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November 17: Moisés Kaufman and The Laramie Project

November 17, 2014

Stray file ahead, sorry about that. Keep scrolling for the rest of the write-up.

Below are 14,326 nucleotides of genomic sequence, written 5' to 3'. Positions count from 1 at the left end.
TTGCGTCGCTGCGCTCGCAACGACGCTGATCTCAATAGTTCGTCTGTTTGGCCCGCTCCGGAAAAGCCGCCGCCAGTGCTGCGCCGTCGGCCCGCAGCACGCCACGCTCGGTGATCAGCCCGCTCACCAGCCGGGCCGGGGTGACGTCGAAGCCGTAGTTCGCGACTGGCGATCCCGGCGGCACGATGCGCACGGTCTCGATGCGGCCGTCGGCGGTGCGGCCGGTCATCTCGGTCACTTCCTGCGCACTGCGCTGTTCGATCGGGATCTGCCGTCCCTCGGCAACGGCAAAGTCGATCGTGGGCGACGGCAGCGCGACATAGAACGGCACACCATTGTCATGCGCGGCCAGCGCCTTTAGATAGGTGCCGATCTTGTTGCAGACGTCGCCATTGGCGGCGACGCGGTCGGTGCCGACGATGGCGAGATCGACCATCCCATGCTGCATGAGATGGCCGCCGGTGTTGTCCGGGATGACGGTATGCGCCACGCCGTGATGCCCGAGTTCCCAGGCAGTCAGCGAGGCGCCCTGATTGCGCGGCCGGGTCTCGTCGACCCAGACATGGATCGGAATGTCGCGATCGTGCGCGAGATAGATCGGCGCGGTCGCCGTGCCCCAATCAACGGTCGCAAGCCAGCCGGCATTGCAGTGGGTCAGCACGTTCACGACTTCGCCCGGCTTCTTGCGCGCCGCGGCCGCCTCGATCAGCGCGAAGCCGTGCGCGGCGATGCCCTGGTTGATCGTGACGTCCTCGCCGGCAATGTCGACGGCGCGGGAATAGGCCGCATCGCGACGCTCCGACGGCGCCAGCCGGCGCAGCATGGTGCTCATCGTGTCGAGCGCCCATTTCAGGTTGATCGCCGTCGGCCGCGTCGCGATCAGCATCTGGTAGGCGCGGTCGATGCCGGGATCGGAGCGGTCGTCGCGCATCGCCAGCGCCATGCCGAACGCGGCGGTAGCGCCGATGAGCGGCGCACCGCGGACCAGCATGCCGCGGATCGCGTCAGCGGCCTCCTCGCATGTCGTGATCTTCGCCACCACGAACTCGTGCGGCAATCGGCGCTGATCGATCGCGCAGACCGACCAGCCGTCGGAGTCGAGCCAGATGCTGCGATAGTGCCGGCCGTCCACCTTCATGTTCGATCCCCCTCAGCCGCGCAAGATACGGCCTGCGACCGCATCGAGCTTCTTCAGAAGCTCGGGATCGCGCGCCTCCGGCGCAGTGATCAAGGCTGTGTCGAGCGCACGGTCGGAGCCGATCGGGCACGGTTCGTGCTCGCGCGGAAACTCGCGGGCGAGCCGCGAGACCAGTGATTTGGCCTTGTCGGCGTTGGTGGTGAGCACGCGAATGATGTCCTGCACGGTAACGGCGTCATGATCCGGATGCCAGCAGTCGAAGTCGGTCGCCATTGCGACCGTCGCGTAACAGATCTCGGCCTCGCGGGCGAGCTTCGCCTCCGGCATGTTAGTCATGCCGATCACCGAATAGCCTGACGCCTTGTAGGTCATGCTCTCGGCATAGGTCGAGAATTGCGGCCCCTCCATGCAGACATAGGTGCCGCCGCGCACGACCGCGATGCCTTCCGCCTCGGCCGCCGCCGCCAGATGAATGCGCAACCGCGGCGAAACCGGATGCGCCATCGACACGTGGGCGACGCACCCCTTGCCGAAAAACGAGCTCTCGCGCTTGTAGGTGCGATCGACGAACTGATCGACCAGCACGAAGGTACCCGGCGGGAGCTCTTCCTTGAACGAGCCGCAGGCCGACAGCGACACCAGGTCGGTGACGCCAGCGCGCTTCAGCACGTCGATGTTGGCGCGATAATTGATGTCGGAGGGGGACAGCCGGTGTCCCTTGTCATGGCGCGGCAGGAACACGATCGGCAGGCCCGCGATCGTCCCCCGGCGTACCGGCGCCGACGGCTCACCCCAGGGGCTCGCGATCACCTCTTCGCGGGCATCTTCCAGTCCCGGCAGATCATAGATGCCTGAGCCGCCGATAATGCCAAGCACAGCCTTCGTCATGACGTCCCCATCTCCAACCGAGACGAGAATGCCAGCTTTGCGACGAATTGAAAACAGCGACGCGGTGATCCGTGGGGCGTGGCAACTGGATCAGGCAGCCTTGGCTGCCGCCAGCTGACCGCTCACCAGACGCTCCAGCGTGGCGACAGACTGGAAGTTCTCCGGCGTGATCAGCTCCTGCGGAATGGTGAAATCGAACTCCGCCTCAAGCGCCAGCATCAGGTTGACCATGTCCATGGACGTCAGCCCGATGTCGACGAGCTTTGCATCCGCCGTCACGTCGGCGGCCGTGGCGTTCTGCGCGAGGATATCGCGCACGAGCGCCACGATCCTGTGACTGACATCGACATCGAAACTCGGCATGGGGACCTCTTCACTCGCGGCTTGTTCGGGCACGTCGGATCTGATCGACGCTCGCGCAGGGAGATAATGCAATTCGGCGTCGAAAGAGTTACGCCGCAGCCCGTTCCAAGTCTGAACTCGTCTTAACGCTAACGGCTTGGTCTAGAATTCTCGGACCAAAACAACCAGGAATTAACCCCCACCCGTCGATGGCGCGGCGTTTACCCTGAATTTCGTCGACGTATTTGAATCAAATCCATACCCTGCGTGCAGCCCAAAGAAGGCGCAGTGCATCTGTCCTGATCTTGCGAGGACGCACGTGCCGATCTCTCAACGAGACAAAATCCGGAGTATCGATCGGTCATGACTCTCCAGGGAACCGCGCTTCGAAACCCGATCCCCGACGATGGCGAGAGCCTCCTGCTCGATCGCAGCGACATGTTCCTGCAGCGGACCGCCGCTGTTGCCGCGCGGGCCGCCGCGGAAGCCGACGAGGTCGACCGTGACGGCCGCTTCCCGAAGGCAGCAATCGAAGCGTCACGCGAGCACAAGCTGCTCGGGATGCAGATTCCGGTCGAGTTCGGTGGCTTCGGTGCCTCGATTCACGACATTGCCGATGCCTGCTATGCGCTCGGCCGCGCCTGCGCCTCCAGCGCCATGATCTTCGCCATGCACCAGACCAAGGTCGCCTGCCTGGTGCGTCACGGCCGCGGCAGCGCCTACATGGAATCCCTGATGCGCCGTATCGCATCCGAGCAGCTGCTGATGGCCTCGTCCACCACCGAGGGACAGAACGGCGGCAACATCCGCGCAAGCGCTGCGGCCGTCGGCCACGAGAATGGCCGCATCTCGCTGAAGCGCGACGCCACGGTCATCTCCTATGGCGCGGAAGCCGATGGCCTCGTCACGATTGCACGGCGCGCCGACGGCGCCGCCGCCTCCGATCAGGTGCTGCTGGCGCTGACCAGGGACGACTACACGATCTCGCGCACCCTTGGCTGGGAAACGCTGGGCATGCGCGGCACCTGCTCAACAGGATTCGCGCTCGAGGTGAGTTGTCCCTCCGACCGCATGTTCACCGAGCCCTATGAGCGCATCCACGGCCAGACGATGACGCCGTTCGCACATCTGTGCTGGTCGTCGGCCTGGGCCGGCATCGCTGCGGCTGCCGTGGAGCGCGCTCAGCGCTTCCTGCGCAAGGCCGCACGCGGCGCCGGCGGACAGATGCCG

kaufman-moises-imageMoisés Kaufman, the key writer of The Laramie Project, a play inspired by the 1998 homophobic murder of Matthew Shepard in Laramie, Wyoming, was born in Caracas, Venezuela on this date in 1963. The play draws on hundreds of interviews conducted by the Tectonic Theater Project with the people of Laramie; eight actors portray more than sixty characters. Kaufman, a Guggenheim Fellow in 2002, is also the author of Gross Indecency: The Three Trials of Oscar Wilde and 33 Variations. He made his Broadway directing debut in 2004 (for Doug Wright’s I Am My Own Wife) and received a Tony Award nomination for Best Director. In 2010 he directed Robin Williams in Bengal Tiger at the Baghdad Zoo, a Pulitzer Prize finalist. “I am Venezuelan, I am Jewish, I am gay, I live in New York. I am the sum of all my cultures.... I am not a gay writer. I am not a Latino writer. I am not a Jewish writer. I am a writer whose experience of the world has been tainted by all my experiences of it.” —Moisés Kaufman